Important deadlines 

In employment law there are strict deadlines within which one needs to act. Employees have the right to know the grounds for termination. The actual notice of termination is required to be written and contain information about the deadlines/statutory limitations. It is not unusual for employers to leave such information out of the notice. It is important that you do not wait too long before you claim your rights.

If you consider a termination to be wrongful you have two weeks to challenge the termination, starting from the date you received the notice of termination. The challenge should be in writing to the employer in which you explain that the termination is challenged, make sure to put down the date of termination and the date of the challenge. After that you have another two weeks to sue the employer and petition to void the termination. If negotiations have been commenced in accordance to the Co-Determination in the Workplace Act (MBL) the deadline runs two weeks from when the negotiations end. Contact your union or another legal counsel for advice.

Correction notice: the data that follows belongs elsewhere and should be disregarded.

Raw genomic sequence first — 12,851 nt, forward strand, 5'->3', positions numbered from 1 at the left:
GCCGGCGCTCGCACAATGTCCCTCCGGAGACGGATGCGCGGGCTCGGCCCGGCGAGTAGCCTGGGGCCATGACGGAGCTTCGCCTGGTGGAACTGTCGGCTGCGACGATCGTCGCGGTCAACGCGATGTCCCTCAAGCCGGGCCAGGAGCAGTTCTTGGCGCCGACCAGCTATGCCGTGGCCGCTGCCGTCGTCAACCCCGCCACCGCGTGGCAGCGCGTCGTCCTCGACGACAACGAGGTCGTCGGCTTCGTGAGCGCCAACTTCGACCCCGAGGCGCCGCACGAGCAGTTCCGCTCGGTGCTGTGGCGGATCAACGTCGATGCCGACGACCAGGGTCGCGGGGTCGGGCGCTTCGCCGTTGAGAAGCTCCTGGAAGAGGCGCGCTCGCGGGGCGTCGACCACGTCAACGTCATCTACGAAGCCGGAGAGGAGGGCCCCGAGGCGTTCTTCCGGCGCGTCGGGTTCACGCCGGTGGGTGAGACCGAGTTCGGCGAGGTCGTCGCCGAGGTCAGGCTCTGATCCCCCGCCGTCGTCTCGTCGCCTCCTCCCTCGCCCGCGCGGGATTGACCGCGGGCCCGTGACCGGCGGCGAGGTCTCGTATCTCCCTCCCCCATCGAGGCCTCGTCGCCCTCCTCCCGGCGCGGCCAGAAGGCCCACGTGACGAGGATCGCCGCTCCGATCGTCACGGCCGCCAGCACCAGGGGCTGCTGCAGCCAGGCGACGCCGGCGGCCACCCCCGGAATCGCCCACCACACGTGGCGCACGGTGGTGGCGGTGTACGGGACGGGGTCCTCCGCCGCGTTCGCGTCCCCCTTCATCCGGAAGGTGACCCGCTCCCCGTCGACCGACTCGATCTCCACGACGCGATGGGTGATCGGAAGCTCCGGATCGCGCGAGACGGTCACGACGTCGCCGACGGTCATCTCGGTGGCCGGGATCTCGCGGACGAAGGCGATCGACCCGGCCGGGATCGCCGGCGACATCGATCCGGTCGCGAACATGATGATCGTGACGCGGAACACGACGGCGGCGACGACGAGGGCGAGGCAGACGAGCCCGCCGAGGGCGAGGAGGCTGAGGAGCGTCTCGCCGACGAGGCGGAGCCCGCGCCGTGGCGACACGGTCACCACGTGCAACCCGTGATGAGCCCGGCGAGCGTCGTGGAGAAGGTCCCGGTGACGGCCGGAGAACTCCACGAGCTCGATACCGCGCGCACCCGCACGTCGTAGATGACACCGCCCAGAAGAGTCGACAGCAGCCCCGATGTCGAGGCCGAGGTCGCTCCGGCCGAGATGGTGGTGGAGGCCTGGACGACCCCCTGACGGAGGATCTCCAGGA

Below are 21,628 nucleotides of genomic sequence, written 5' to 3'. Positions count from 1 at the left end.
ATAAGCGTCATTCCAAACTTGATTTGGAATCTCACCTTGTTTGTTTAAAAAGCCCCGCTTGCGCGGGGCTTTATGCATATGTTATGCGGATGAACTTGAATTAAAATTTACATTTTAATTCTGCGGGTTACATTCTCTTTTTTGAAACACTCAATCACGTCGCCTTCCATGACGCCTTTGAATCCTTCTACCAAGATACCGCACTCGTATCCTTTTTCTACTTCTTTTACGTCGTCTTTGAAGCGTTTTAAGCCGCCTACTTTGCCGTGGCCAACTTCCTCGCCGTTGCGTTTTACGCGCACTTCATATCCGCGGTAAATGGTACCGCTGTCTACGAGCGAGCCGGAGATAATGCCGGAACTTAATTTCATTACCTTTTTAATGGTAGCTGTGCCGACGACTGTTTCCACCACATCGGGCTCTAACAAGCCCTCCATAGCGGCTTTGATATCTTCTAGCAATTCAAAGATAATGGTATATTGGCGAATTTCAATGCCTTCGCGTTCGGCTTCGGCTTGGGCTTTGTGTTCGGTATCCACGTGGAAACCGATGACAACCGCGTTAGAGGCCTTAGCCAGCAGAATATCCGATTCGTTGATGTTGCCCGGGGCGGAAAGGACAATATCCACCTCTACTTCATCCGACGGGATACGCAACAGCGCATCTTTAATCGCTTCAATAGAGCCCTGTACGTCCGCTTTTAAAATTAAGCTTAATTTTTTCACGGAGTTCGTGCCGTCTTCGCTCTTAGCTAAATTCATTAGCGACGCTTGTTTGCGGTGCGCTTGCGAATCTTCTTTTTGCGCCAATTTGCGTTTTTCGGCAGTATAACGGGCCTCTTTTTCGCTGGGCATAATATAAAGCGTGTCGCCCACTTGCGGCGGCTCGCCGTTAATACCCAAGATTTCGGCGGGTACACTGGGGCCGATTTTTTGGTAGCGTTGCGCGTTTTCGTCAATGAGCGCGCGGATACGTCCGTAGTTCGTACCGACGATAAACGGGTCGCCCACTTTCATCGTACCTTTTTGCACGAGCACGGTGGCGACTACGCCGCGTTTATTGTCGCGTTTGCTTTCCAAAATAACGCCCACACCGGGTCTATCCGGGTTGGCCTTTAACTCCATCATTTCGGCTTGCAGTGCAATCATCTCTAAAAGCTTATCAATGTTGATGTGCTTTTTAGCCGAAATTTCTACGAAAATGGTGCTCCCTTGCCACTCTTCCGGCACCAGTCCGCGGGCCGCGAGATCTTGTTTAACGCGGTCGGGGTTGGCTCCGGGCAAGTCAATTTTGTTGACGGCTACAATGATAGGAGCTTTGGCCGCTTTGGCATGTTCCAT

You have a right to compensation if the termination is wrongful, even if you have not challenged the termination. If you intend to file for damages you have to give your employer notice within four months of receiving the notice of termination. After that you have another four months to sue the employer and claim damages. If negotiations have been commenced in accordance to the Co-Determination in the Workplace Act (MBL) the deadline runs four months from when the negotiations end.

If you are terminated because of labour shortage and have been with the employer for more than twelve months within the last three years you have a priority right to re-employment. If you want to retain such a right you need to give notice to your employer. The right of priority is valid nine months from the date of termination. Keep in mind which deadline it is for when you need to give notice to your employer. It is always a good idea to give such notice in writing, as evidence.

If the employee fail to act within the set time limits he/she forfeit the right to have a court try the termination or claim for damages.

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